Psychological stress early in life may lead to memory loss and mental decline in middle age, research suggests.
Stress may have a long-term effect
A study on rats suggests infant stress has a negative impact on the way brain cells communicate with each other.
The researchers believe parental loss, abuse or neglect may contribute to a type of memory loss in middle age more normally seen in the elderly.
The study, by the University of California, Irvine, features in the Journal of Neuroscience.
The California team highlighted problems in the signalling mechanism between cells in an area of the brain called the hippocampus, which is known to play a key role in learning and memory.
Lead researcher Dr Tallie Baram said: "The loss of cognitive function later in life is probably a result of both genetic and environmental factors.
"While it is not yet possible to change a person's genetic background, it may be feasible to block the environmental effects, particularly of early life stress, on learning and memory later in life.
"These studies point to the development of new, more effective ways to prevent cognitive impairment later in life."
The researchers induced stress in rats by limiting the nesting material in cages containing females and their new-born young.
The young rats appeared to overcome their initial feelings of stress but during middle age started to show signs of memory lapses.
The difficulties worsened as the rats grew older and developed much more rapidly than similar problems in rats raised for the first week of their lives in a nurturing environment.
Analysis showed faults in the communication mechanism between hippocampal cells in the stressed rats as they entered middle age.
Similarly, electrical activity in the cells, while normal in youth, became increasingly disturbed as the rats grew older.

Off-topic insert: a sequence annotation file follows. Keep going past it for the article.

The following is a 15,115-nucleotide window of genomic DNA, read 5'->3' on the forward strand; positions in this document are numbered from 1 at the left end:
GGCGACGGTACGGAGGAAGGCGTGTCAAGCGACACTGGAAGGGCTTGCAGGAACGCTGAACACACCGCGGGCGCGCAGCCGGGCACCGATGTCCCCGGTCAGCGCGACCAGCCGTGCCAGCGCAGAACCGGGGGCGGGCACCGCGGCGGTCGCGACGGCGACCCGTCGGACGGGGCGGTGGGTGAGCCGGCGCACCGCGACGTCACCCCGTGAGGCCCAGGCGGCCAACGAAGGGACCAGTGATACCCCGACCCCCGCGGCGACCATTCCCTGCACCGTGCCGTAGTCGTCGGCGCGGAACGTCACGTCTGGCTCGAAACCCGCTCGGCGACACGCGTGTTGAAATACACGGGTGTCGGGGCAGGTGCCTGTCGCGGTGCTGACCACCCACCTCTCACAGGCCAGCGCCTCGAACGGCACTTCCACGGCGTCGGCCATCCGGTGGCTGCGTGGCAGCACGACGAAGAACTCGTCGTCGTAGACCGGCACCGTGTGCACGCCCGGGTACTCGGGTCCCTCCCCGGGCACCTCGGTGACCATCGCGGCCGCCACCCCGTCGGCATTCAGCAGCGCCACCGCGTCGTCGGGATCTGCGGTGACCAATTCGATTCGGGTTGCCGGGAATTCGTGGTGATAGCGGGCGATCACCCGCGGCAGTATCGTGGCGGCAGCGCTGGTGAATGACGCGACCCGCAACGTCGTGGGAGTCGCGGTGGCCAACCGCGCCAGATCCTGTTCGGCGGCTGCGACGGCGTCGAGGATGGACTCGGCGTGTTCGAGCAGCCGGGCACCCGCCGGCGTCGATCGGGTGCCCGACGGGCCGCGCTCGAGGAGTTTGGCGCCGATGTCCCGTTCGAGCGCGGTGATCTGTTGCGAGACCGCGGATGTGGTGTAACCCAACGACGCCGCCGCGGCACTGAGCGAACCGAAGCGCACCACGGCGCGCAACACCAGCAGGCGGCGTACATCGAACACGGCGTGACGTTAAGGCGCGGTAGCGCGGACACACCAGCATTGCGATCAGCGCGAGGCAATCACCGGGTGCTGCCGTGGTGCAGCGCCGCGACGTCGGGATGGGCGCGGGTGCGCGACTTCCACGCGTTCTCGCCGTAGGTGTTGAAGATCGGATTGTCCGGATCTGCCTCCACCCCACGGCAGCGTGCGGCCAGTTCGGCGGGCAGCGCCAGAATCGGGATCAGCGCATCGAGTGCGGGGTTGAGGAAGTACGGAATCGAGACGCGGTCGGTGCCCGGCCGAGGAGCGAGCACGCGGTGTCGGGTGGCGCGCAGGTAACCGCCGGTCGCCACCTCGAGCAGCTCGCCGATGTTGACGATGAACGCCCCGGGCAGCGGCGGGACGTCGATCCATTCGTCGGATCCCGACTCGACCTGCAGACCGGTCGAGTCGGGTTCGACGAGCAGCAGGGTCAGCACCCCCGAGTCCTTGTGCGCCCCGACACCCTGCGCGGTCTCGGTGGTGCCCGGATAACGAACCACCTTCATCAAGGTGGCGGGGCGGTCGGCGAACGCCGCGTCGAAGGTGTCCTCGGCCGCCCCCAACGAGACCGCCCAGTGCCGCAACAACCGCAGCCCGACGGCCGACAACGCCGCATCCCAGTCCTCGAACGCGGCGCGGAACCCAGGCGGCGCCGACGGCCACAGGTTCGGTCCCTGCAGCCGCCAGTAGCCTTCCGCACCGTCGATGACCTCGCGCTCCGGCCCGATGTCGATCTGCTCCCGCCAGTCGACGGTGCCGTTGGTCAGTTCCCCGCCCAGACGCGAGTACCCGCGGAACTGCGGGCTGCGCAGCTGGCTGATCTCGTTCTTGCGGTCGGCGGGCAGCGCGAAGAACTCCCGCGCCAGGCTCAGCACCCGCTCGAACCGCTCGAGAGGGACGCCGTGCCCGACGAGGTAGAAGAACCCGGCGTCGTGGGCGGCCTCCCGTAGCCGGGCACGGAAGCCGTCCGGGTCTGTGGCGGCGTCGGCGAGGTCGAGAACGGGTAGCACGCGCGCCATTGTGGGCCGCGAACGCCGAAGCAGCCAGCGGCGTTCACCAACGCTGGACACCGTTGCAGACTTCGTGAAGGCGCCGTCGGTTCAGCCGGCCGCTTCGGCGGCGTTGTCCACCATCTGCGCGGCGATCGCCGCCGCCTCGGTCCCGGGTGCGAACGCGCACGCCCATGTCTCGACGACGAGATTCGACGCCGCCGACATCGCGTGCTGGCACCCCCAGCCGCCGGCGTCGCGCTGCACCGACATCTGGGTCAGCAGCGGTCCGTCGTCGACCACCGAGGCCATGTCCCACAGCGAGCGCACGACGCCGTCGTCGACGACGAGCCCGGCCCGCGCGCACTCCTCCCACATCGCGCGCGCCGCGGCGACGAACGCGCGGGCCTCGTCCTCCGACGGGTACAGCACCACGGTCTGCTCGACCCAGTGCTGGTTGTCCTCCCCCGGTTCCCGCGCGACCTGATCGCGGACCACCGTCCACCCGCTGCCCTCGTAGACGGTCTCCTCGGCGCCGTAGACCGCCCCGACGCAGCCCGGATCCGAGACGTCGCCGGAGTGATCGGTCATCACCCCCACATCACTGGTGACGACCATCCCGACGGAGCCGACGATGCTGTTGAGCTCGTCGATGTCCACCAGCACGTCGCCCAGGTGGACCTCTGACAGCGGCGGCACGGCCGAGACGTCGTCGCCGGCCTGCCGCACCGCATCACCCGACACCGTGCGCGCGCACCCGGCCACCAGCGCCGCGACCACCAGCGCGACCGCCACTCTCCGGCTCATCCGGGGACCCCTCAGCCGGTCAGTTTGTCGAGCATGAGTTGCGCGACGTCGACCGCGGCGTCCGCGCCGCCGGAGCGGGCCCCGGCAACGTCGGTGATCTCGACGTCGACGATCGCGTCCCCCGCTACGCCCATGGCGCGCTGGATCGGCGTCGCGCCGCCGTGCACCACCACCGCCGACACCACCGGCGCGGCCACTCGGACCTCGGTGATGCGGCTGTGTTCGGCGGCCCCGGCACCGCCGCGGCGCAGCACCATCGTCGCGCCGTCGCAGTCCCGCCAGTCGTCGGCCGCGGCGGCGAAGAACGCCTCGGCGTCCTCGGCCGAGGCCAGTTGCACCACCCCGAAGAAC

A report by the UN-body UNESCO released last year estimated that more than 50% of the world's children are raised under stressful conditions.
Early life stress has previously been linked to later cognitive impairment - but it has not yet proved possible to test the association in human studies.
Rebecca Wood, of the Alzheimer's Research Trust, said previous research had shown chronic stress and recurrent depression damaged both the immune system and brain structures that are important for memory and learning.
"This new study provides the first evidence that moderate stress in young rats causes problems when they are older in the parts of the brain that are responsible for learning and memory.
"Further research will be needed in humans but these results suggest that a period of early-life psychological stress could cause decline in memory later in life."
Mrs Wood said the same parts of the brain were affected in the early stages of Alzheimer's disease.
The Alzheimer's Research Trust is funding research to investigate whether stress contributes to the development of Alzheimer's.